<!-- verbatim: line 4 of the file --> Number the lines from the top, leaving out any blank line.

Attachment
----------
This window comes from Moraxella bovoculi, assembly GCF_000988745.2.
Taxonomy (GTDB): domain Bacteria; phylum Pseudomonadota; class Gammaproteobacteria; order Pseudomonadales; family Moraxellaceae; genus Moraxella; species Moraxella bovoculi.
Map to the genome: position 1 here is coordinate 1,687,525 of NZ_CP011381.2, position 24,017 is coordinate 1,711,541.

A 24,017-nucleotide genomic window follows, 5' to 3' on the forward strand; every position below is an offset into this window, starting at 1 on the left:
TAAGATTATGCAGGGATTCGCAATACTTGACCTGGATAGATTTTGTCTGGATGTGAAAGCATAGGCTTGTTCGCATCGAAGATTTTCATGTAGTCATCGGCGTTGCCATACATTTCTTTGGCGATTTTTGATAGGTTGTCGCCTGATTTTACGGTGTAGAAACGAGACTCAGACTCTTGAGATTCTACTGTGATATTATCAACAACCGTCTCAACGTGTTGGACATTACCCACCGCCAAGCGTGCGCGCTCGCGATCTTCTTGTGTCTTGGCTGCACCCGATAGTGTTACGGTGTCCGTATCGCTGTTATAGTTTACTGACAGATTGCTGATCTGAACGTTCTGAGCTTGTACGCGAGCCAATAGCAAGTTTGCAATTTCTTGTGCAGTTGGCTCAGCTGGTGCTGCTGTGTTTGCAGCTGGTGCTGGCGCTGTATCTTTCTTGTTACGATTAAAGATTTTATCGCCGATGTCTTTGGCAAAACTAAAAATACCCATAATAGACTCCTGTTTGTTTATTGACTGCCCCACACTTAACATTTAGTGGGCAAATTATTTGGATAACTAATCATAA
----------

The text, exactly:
A 24,017-nucleotide genomic window follows, 5' to 3' on the forward strand; every position below is an offset into this window, starting at 1 on the left: